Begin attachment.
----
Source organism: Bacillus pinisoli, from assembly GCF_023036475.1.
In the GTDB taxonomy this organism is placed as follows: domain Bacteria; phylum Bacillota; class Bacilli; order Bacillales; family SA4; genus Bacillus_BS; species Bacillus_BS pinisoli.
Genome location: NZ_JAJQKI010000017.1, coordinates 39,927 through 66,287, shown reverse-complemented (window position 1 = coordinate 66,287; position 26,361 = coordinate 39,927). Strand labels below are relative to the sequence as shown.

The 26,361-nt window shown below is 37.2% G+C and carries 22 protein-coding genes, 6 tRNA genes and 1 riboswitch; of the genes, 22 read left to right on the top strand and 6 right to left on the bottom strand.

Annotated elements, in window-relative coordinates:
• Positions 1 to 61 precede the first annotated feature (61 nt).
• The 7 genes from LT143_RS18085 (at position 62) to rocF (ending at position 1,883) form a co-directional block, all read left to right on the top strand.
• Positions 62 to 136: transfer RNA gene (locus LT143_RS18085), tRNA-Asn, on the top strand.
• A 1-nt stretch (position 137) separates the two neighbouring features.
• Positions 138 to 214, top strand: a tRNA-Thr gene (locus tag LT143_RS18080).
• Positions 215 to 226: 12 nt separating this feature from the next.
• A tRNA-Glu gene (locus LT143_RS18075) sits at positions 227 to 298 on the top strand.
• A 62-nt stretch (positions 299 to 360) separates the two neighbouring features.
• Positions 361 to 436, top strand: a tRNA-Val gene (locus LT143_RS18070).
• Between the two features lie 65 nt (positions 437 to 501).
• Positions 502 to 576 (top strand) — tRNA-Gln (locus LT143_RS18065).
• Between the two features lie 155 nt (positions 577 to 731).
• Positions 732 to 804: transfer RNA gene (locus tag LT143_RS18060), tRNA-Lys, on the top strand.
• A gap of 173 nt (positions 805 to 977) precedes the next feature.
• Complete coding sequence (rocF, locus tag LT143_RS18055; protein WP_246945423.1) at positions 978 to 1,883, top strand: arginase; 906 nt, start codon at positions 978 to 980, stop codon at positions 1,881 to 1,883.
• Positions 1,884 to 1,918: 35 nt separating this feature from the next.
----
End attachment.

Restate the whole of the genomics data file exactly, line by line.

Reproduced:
Source organism: Bacillus pinisoli, from assembly GCF_023036475.1.
In the GTDB taxonomy this organism is placed as follows: domain Bacteria; phylum Bacillota; class Bacilli; order Bacillales; family SA4; genus Bacillus_BS; species Bacillus_BS pinisoli.
Genome location: NZ_JAJQKI010000017.1, coordinates 39,927 through 66,287, shown reverse-complemented (window position 1 = coordinate 66,287; position 26,361 = coordinate 39,927). Strand labels below are relative to the sequence as shown.

The 26,361-nt window shown below is 37.2% G+C and carries 22 protein-coding genes, 6 tRNA genes and 1 riboswitch; of the genes, 22 read left to right on the top strand and 6 right to left on the bottom strand.

Annotated elements, in window-relative coordinates:
• Positions 1 to 61 precede the first annotated feature (61 nt).
• The 7 genes from LT143_RS18085 (at position 62) to rocF (ending at position 1,883) form a co-directional block, all read left to right on the top strand.
• Positions 62 to 136: transfer RNA gene (locus LT143_RS18085), tRNA-Asn, on the top strand.
• A 1-nt stretch (position 137) separates the two neighbouring features.
• Positions 138 to 214, top strand: a tRNA-Thr gene (locus tag LT143_RS18080).
• Positions 215 to 226: 12 nt separating this feature from the next.
• A tRNA-Glu gene (locus LT143_RS18075) sits at positions 227 to 298 on the top strand.
• A 62-nt stretch (positions 299 to 360) separates the two neighbouring features.
• Positions 361 to 436, top strand: a tRNA-Val gene (locus LT143_RS18070).
• Between the two features lie 65 nt (positions 437 to 501).
• Positions 502 to 576 (top strand) — tRNA-Gln (locus LT143_RS18065).
• Between the two features lie 155 nt (positions 577 to 731).
• Positions 732 to 804: transfer RNA gene (locus tag LT143_RS18060), tRNA-Lys, on the top strand.
• A gap of 173 nt (positions 805 to 977) precedes the next feature.
• Complete coding sequence (rocF, locus tag LT143_RS18055; protein WP_246945423.1) at positions 978 to 1,883, top strand: arginase; 906 nt, start codon at positions 978 to 980, stop codon at positions 1,881 to 1,883.
• Positions 1,884 to 1,918: 35 nt separating this feature from the next.